The shorter working day up for debate: Benefits and drawbacks of working fewer hours.
14 de February de 2020
14 de February de 2020
Should we reduce the number of hours that employees work? Find out the pros and cons of a shorter working day.
For years now, the working day has been the focus of countless debates research projects that aim to find out whether a reduction in the hours worked per day results in greater productivity or, just the contrary, it leads to poorer performance. On the one hand, some people argue that companies would benefit from a compressed working day thanks to employees who are more motivated and hence more efficient. On the other hand, others assert that a radical change in the current work schedule could have just the opposite effect by removing the routine that most employees have internalized for so many years. With these opposing views, we ask ourselves whether or not we should shorten the working day?
In favour of a shorter working day
Those who support a reduction in working hours seem to be the majority. Everybody from researchers and academics to workers of all levels and industries agrees that it would be better for companies to replace the current working day with a more flexible schedule that would facilitate a healthier work/life balance. Why? Simply because happier employees work better and even more.
In a study on work/life balance and performance, the researchers Biedman and Medina (2014) from the Universidad de Cádiz concluded that, for employees, one of the variables that has the greatest impact on their personal wellbeing is spending time with their family. In other words, striking a harmonious balance between their professional and family lives appears to be a key factor in employee satisfaction and their performance in the company. If this balance is jeopardized, the researchers state that there is an increase in stress, absenteeism and resignations. In contrast, if a better balance between the different parts of our lives is fostered, motivation, satisfaction and performance are improved.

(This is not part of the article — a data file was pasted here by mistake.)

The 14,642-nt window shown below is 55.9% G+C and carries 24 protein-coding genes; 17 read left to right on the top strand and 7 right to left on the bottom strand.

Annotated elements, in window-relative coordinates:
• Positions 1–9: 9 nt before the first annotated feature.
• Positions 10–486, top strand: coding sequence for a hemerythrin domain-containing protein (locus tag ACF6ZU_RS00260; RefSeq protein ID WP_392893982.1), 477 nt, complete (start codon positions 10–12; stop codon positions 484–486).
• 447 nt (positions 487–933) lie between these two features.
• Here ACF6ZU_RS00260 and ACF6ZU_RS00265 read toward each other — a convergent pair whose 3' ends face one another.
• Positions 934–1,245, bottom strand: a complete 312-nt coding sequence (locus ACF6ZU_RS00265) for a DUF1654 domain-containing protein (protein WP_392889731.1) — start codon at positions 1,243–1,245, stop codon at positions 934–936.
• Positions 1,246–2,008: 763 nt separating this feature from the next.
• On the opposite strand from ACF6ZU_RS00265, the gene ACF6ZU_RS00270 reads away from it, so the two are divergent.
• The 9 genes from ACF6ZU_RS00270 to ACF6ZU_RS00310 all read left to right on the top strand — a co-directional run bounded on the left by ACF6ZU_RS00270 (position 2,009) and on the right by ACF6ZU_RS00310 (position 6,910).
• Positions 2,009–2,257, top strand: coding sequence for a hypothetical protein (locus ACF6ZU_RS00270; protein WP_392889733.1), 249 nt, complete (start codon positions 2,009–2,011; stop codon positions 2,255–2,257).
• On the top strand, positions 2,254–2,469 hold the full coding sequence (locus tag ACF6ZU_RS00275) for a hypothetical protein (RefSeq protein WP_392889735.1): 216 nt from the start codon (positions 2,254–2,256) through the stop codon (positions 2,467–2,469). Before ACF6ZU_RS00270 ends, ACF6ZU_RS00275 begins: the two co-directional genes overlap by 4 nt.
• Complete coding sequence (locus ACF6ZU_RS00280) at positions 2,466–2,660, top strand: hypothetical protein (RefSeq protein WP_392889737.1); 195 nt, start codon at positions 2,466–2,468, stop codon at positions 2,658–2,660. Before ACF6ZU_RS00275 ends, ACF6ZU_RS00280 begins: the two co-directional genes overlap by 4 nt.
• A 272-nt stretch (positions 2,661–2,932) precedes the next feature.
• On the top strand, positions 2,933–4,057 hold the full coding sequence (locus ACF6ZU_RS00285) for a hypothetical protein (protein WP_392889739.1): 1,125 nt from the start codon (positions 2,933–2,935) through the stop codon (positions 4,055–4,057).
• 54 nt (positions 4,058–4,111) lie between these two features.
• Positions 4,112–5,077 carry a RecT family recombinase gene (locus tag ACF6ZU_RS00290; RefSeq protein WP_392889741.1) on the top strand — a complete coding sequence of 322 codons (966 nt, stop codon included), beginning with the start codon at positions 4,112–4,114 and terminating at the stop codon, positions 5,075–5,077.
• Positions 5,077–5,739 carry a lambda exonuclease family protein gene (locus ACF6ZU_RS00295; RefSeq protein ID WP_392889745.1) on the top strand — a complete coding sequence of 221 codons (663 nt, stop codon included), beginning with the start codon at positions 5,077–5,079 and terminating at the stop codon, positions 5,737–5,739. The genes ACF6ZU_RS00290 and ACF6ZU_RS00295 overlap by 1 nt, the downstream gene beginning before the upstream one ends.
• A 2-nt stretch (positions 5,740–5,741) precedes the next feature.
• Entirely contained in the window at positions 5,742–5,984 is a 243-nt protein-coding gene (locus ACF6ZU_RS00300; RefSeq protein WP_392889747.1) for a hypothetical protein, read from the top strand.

A flexible timetable with fewer working hours and more free time seems to be the ideal solution for enabling employees to spend more time with their family. According to Montañez (2011) from the Universidad de Zaragoza, a continuous working day (also known as an intensive timetable, from 7 am to 3 pm) and a greater proportion of working from home would enable employees to combine their family, social and romantic lives more effectively, which would result in enhanced productivity and competitiveness. However, Montañez (2011) warns that any change must be introduced gradually to ensure that it produces positive results.
Against a shorter working day
On the other side of the argument, although it garners less support, those who argue against a reduction in the working day are still winning the debate because, as yet, very few companies apply an intensive timetable and even fewer implement other models such as the four-day week or a 25-hour working week.
What arguments do they put forward against the shorter working day? Primarily, they believe that a reduction in the number of hours worked would negatively affect productivity and competitiveness. They also argue that fewer hours at the office would weaken the employees’ bond with the company and each other, thereby endangering the work culture and performance in general.
So, what should we do? Despite resistance from companies, which insist on maintaining the split working day (9 am – 7 pm), the fact is that companies will slowly shift towards a more flexible timetable that helps employees strike a better balance with their family and social lives.